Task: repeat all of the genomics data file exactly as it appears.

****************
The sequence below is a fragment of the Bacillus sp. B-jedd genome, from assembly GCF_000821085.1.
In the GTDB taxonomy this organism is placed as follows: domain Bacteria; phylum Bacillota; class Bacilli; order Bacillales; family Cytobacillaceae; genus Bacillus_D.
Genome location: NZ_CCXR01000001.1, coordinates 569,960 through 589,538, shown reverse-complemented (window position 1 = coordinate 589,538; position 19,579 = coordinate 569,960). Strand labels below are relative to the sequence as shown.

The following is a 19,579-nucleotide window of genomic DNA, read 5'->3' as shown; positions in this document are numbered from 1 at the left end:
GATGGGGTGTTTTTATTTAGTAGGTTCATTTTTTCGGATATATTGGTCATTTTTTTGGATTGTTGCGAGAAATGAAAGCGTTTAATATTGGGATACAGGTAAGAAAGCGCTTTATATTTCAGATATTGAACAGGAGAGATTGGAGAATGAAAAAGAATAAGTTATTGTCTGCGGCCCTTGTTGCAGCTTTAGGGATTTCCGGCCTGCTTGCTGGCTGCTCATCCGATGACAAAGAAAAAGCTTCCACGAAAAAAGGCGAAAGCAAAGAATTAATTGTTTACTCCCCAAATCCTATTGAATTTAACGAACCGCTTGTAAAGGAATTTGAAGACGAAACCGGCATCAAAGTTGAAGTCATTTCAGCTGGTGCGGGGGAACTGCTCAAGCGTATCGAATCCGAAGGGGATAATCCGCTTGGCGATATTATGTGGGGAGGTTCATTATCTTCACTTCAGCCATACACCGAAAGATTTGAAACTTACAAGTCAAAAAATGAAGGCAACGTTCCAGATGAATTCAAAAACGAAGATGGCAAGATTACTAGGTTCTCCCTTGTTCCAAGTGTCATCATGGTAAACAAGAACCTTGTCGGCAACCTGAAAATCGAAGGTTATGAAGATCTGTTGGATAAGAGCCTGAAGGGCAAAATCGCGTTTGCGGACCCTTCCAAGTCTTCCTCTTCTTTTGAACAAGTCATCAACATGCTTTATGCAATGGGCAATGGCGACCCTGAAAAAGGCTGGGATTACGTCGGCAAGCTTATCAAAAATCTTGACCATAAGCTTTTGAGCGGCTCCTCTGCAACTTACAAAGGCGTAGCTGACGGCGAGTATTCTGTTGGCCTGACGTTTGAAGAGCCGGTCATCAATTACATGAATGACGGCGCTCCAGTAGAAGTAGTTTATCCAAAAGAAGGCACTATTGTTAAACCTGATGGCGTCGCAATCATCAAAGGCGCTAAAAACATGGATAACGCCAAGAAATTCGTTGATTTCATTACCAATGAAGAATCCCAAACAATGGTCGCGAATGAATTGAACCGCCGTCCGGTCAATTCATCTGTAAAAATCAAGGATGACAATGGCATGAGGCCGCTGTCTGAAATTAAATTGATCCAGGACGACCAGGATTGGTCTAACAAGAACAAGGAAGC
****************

The sequence below is a fragment of the Bacillus sp. B-jedd genome, from assembly GCF_000821085.1.
In the GTDB taxonomy this organism is placed as follows: domain Bacteria; phylum Bacillota; class Bacilli; order Bacillales; family Cytobacillaceae; genus Bacillus_D.
Genome location: NZ_CCXR01000001.1, coordinates 569,960 through 589,538, shown reverse-complemented (window position 1 = coordinate 589,538; position 19,579 = coordinate 569,960). Strand labels below are relative to the sequence as shown.

The following is a 19,579-nucleotide window of genomic DNA, read 5'->3' as shown; positions in this document are numbered from 1 at the left end:
GATGGGGTGTTTTTATTTAGTAGGTTCATTTTTTCGGATATATTGGTCATTTTTTTGGATTGTTGCGAGAAATGAAAGCGTTTAATATTGGGATACAGGTAAGAAAGCGCTTTATATTTCAGATATTGAACAGGAGAGATTGGAGAATGAAAAAGAATAAGTTATTGTCTGCGGCCCTTGTTGCAGCTTTAGGGATTTCCGGCCTGCTTGCTGGCTGCTCATCCGATGACAAAGAAAAAGCTTCCACGAAAAAAGGCGAAAGCAAAGAATTAATTGTTTACTCCCCAAATCCTATTGAATTTAACGAACCGCTTGTAAAGGAATTTGAAGACGAAACCGGCATCAAAGTTGAAGTCATTTCAGCTGGTGCGGGGGAACTGCTCAAGCGTATCGAATCCGAAGGGGATAATCCGCTTGGCGATATTATGTGGGGAGGTTCATTATCTTCACTTCAGCCATACACCGAAAGATTTGAAACTTACAAGTCAAAAAATGAAGGCAACGTTCCAGATGAATTCAAAAACGAAGATGGCAAGATTACTAGGTTCTCCCTTGTTCCAAGTGTCATCATGGTAAACAAGAACCTTGTCGGCAACCTGAAAATCGAAGGTTATGAAGATCTGTTGGATAAGAGCCTGAAGGGCAAAATCGCGTTTGCGGACCCTTCCAAGTCTTCCTCTTCTTTTGAACAAGTCATCAACATGCTTTATGCAATGGGCAATGGCGACCCTGAAAAAGGCTGGGATTACGTCGGCAAGCTTATCAAAAATCTTGACCATAAGCTTTTGAGCGGCTCCTCTGCAACTTACAAAGGCGTAGCTGACGGCGAGTATTCTGTTGGCCTGACGTTTGAAGAGCCGGTCATCAATTACATGAATGACGGCGCTCCAGTAGAAGTAGTTTATCCAAAAGAAGGCACTATTGTTAAACCTGATGGCGTCGCAATCATCAAAGGCGCTAAAAACATGGATAACGCCAAGAAATTCGTTGATTTCATTACCAATGAAGAATCCCAAACAATGGTCGCGAATGAATTGAACCGCCGTCCGGTCAATTCATCTGTAAAAATCAAGGATGACAATGGCATGAGGCCGCTGTCTGAAATTAAATTGATCCAGGACGACCAGGATTGGTCTAACAAGAACAAGGAAGC